Social Entrepreneurship & Crowdfunding: a match made in heaven?
Author: Marisa Ferentinou, Synthesis Center for Research and Education Ltd (Cyprus)
Published on: 2022/03/14
A social entrepreneur is someone who, via the creation of a business project, sees an economic opportunity based on solving a social problem. This is not to be mistaken with charity or altruism (Kroeger & Weber, 2014). It entails developing a business approach that relies on the application of an original and interesting solution and is motivated by a desire to serve others and bring about positive social change. As a starting point for the establishment and strengthening of a consolidated and more equal social and economic order, the social entrepreneur aspires to deliver efficacious responses in order to create financial, social, and environmental value (Zahra & Wright, 2016).
The financing of social enterprises is gradually receiving attention in academic literature. (López-Cózar & Priede, 2015). Similarly, crowdfunding, as a funding method, has gotten literary attention in recent years, yet, its potential application in financing social entrepreneurship is a relatively new subject in academic works.
In general, the most common source of funding for a social enterprise is the entrepreneur’s own funds. Furthermore, the 3Fs (family, friends, and fools) are frequently used. These are people who, inspired by their personal relationship with the entrepreneur, choose to donate finances to the project with the goal of supporting the initiative rather than gaining financial returns. This is consistent with the theoretical foundation of social enterprises, which is that: self-financing is used to fund growth and development, profit-sharing is limited, and earnings are used to improve goal achievement and produce social value (Priede Bergamini et al., 2017). In any event, both choices (self-financing and the 3f’s) are viable in the early phases of the development process, but the proceeds are typically limited, and thus rarely sufficient to contribute to the expansion and financial sustainability of the business.
Crowdfunding is a novel way to support a variety of projects, including enterprises, cultural events, and social projects, allowing the founders to ask for donations from a huge number of people, each of whom normally contributes a little amount (Priede Bergamini et al., 2017). It’s an open offer that’s usually made through a website and can come with or without a counter-offer (Kleemann et al., 2008; Schwienbachery & Larralde, 2010). In most cases, as in the case of the SELC project, there will be three sorts of participants in a crowdfunding process:
> the entrepreneur (people initiating the campaigns);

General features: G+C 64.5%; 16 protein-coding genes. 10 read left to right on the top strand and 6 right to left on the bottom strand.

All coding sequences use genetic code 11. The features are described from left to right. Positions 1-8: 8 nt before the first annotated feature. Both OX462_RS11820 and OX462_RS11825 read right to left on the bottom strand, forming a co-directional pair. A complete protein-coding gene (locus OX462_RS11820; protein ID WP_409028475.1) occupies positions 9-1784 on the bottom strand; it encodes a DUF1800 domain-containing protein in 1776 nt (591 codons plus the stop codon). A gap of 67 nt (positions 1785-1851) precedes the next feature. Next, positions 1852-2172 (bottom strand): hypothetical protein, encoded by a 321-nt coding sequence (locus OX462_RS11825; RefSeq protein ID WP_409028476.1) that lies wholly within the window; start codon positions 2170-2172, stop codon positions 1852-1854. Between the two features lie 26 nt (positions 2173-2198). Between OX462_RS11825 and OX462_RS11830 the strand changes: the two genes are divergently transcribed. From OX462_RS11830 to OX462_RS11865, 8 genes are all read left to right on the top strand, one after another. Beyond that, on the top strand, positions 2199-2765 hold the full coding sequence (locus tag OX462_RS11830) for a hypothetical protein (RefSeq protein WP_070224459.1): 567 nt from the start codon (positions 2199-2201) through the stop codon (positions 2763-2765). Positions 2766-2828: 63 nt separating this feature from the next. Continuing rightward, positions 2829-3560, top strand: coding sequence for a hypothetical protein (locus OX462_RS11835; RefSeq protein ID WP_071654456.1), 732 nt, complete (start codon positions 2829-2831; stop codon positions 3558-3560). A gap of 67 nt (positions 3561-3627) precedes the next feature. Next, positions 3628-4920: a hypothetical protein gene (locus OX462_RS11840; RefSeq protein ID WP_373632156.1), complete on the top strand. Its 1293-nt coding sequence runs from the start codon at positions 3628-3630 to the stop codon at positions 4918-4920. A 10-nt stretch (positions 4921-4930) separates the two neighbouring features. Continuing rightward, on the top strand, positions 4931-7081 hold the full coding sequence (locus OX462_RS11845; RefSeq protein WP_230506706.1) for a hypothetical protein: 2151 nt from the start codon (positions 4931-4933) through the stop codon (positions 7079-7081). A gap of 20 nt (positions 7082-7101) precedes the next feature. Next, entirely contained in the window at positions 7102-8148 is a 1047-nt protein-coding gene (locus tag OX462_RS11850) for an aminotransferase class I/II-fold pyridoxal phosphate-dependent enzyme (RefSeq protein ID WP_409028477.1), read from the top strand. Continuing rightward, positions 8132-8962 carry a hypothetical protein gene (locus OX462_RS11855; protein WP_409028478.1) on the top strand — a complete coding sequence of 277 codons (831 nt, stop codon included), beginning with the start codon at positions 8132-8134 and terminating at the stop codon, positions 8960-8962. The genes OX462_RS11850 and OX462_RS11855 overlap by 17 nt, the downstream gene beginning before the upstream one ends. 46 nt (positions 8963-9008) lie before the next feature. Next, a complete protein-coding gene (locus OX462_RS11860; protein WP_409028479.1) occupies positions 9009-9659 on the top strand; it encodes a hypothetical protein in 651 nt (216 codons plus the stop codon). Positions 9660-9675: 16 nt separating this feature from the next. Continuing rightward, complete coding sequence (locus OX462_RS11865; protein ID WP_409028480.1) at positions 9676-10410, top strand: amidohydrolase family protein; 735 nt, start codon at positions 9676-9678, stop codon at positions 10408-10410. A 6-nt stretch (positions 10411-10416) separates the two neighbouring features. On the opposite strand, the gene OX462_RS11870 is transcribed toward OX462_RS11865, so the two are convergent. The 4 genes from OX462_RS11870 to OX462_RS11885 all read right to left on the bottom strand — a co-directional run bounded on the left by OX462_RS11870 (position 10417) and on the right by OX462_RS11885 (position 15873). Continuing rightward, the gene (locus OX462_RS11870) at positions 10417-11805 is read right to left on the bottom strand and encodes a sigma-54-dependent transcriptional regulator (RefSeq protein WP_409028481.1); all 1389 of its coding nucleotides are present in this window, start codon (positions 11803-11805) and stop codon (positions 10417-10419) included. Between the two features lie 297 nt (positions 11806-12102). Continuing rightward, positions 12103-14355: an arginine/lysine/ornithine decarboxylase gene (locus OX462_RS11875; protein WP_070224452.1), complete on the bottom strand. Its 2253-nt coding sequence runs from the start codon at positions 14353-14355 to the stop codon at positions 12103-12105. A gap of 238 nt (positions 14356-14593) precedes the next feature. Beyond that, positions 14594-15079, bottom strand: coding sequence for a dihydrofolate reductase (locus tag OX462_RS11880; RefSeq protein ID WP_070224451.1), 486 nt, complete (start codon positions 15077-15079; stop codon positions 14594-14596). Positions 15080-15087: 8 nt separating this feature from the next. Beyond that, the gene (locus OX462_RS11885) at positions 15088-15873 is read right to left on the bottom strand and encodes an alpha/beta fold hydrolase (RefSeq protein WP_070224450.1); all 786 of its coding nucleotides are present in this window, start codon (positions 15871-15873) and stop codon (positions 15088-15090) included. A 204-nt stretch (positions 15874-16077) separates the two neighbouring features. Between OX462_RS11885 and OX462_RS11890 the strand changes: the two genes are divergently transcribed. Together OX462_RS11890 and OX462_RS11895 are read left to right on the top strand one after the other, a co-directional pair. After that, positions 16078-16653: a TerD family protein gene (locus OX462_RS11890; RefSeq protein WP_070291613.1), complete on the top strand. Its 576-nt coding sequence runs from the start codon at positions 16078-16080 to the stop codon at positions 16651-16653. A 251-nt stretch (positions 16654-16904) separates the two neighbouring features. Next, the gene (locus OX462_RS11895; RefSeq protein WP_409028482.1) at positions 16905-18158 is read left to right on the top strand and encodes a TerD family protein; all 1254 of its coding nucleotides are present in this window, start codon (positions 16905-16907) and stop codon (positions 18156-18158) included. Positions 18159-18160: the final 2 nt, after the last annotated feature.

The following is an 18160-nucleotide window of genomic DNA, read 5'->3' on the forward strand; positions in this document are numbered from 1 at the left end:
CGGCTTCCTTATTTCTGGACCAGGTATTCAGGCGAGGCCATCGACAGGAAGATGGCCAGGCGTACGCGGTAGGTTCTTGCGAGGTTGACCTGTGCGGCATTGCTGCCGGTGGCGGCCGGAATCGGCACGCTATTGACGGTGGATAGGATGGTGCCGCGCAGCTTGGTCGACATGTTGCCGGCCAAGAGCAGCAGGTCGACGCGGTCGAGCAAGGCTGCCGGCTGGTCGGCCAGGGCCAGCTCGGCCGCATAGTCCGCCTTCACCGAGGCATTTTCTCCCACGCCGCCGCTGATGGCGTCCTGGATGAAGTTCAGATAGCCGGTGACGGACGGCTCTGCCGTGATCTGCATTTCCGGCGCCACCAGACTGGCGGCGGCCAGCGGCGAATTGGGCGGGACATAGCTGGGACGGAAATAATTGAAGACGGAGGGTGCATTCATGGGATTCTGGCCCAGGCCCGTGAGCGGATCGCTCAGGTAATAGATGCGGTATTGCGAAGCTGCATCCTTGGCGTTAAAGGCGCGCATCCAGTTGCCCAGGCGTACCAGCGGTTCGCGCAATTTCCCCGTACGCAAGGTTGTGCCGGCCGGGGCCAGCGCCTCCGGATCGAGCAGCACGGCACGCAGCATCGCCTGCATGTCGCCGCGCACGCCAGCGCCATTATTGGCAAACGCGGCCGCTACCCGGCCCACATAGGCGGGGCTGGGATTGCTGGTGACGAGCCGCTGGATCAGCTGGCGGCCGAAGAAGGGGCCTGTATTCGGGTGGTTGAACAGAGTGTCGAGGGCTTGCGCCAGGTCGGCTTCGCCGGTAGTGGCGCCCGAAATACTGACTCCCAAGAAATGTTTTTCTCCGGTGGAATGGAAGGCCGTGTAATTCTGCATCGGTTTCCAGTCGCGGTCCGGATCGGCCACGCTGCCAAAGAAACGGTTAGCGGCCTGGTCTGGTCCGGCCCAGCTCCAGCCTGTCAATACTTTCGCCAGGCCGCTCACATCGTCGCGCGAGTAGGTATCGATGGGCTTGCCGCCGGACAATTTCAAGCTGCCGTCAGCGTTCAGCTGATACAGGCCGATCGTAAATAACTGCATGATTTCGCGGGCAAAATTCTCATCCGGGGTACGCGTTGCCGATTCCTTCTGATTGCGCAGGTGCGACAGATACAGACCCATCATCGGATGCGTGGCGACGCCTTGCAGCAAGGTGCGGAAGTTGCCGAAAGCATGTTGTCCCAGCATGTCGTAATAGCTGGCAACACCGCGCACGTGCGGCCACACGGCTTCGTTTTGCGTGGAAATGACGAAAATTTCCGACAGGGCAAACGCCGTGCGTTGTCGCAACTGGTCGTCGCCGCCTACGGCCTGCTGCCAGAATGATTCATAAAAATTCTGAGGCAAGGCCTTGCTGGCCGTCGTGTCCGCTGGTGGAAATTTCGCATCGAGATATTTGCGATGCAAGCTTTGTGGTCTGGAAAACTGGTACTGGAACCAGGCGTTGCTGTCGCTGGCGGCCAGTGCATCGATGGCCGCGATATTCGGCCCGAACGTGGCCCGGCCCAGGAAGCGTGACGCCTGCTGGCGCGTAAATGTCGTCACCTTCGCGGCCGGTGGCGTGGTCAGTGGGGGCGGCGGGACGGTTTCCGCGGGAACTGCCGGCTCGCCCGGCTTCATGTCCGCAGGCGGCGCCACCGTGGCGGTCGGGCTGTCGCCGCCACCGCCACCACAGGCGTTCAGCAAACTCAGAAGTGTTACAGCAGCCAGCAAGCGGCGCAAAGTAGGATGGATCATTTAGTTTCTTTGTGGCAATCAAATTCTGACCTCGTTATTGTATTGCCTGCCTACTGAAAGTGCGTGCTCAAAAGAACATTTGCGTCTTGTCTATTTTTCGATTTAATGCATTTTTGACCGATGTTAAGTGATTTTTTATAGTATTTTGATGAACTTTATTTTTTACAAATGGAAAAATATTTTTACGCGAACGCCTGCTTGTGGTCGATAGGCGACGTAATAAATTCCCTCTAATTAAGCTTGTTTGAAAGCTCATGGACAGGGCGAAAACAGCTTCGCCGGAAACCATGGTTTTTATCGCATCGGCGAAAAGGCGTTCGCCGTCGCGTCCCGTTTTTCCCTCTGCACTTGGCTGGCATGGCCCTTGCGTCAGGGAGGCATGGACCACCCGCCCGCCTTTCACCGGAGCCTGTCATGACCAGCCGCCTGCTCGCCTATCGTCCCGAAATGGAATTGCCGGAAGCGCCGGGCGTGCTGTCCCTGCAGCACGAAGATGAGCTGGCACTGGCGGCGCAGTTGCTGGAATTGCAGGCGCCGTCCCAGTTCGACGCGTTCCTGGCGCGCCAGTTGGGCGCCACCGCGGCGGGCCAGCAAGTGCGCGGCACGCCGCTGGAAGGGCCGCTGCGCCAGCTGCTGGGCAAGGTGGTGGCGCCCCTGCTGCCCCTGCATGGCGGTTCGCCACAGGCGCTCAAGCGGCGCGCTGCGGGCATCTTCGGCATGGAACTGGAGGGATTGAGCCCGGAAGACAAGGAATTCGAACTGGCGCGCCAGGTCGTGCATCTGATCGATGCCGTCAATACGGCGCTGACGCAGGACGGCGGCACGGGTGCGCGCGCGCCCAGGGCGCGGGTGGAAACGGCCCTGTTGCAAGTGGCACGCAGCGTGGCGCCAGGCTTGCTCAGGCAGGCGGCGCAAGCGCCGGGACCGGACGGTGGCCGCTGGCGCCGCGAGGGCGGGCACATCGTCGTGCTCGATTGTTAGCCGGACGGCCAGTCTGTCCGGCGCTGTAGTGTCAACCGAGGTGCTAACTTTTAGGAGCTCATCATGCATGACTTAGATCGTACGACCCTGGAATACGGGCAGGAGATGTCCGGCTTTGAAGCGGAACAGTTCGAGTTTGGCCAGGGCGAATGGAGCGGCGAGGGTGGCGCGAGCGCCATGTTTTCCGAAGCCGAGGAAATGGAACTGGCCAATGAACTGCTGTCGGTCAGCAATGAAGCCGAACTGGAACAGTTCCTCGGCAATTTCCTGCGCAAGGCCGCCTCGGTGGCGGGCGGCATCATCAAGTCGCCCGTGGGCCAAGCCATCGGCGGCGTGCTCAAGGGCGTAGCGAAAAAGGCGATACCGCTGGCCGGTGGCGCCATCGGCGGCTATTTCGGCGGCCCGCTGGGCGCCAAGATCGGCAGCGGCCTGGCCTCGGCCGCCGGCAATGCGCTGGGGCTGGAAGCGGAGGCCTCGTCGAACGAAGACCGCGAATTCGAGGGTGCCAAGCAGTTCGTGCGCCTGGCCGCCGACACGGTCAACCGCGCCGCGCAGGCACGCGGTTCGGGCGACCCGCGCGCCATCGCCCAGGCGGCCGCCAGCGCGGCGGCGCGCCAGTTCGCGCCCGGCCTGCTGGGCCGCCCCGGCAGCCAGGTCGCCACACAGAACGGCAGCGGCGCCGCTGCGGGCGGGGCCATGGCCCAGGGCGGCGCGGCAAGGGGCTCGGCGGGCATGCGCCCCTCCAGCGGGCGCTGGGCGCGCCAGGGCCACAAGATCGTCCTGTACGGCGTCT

> a group of persons who choose to contribute funds to support the entrepreneur (the backers), and
> some sort of a platform in which the campaigns spread their message and receive the funds (wegrowideas.eu).
Social entrepreneurship’s growth is tightly connected to the progression of digital technologies as these give room for amplified awareness and the chance to communicate your social mission to a wider audience.
The lack of traditional funding for social enterprises is related to the special nature of social enterprises that raises issues with legitimacy, liability, and institutional support. Therefore, the lack of access to traditional funding and market mechanisms is the main challenge that social entrepreneurs face (Chandna, 2022). Crowdfunding can pose a solution (although not a magical one) and moderate the challenges related to accessing funds.
Chandna, V. (2022). Social entrepreneurship and digital platforms: Crowdfunding in the sharing-economy era. Business Horizons, 65(1), 21–31. https://doi.org/10.1016/j.bushor.2021.09.005
Kroeger, A. & C. Weber (2014). Developing a conceptual framework for comparing social value creation. Academy of Management Review, 39(4), 513-540
López-Cózar, C. & T. Priede (2015). Identificación de las principales fuentes de financiación empleadas por la empresa social en la actualidad. Economía Agraria y Recursos Naturales, 15(1), 41-59.
Priede Bergamini, T., Lopez-Cozar Navarro, C., & Hilliard, I. (2017). Is Crowdfunding an Appropriate Financial Model for Social Entrepreneurship ? Academy of Entrepreneurship Journal, 23(1). https://www.abacademies.org/articles/is-crowdfunding-an-appropriate-financial-model-for-social-entrepreneurship-6609.html
Zahra, S.A. & M. Wright (2016). Understanding the Social Role of Entrepreneurship. Journal of Management Studies, 53(4), 610-629